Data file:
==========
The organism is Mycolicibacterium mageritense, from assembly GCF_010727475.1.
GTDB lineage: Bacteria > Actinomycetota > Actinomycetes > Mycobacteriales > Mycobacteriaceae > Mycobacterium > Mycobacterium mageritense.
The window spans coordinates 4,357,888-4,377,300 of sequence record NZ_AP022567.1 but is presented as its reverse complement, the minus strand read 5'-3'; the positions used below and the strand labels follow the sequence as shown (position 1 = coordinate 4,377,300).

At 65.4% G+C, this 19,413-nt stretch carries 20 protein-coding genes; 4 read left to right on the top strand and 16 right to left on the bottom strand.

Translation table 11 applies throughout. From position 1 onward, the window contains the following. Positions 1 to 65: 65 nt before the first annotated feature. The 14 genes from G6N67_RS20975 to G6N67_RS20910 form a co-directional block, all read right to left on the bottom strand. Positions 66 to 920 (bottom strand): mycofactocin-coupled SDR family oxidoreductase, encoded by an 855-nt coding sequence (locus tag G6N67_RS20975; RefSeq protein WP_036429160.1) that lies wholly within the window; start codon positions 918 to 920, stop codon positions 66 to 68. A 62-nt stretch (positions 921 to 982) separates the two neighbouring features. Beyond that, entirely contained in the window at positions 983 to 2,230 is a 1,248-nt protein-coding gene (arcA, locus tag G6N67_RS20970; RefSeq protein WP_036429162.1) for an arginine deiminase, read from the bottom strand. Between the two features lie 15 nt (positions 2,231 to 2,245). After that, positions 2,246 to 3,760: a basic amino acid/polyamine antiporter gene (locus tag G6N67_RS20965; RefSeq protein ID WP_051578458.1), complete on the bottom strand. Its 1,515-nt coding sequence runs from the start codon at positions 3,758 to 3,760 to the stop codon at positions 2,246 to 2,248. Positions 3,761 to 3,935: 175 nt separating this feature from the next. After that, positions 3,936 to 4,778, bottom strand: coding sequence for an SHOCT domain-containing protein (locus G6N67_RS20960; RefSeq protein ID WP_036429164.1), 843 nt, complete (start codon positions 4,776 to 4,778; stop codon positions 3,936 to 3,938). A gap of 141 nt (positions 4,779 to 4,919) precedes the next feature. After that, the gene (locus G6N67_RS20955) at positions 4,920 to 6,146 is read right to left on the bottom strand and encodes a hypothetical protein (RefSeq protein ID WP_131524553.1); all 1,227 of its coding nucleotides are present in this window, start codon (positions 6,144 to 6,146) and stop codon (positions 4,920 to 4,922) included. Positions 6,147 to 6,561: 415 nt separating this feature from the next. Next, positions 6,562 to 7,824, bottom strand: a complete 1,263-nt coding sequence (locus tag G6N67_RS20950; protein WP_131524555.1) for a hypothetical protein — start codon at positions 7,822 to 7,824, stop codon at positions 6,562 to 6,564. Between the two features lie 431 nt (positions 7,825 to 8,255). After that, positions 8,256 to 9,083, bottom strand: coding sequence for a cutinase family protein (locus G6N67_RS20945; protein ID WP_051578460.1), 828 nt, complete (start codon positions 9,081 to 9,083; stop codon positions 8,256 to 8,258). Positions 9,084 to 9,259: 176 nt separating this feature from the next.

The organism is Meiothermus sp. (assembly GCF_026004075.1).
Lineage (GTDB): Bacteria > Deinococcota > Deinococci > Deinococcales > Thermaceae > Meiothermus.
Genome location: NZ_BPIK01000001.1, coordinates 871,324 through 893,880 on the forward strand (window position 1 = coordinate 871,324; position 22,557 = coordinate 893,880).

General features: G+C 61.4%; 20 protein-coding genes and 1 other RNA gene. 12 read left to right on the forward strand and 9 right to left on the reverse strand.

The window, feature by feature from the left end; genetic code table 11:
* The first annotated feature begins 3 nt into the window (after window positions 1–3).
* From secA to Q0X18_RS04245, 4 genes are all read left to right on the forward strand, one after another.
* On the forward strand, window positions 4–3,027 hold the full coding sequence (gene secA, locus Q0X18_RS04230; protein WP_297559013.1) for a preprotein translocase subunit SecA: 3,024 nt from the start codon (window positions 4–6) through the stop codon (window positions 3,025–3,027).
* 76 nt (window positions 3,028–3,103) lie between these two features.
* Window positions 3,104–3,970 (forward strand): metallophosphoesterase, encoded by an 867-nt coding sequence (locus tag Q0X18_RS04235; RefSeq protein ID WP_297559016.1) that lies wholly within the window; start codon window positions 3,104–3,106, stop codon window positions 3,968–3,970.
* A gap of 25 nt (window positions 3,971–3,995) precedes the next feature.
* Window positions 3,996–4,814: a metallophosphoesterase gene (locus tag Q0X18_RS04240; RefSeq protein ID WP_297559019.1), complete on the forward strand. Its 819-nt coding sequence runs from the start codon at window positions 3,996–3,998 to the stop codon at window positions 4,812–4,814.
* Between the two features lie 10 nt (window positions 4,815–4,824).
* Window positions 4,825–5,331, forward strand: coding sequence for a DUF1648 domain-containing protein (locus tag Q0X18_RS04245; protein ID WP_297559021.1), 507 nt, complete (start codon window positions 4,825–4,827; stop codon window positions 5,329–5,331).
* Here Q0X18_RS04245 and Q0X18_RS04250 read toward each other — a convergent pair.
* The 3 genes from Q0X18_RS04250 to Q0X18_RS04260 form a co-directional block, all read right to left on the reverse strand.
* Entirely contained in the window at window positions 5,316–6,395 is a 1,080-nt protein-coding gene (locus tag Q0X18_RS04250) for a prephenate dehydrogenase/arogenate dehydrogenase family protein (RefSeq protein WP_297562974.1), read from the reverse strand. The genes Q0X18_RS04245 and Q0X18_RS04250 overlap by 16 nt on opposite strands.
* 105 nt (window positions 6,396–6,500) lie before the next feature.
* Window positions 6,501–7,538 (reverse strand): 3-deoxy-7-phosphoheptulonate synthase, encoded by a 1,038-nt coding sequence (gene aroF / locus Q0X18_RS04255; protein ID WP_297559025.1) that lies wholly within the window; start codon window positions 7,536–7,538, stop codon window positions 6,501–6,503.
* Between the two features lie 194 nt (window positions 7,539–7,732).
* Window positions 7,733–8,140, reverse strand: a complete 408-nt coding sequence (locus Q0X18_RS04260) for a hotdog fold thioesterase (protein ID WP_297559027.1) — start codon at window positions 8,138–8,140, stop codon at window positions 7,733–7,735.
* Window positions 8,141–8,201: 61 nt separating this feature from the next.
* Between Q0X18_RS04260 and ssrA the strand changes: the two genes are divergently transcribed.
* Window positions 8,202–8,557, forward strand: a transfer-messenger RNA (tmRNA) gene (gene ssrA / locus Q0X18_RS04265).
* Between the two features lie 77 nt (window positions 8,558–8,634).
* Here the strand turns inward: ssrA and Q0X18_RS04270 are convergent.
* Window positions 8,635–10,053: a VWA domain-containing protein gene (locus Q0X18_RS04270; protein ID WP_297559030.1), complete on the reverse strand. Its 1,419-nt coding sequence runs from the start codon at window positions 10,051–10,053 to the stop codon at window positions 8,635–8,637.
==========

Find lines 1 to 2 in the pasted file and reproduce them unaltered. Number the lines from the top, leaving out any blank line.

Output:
The organism is Mycolicibacterium mageritense, from assembly GCF_010727475.1.
GTDB lineage: Bacteria > Actinomycetota > Actinomycetes > Mycobacteriales > Mycobacteriaceae > Mycobacterium > Mycobacterium mageritense.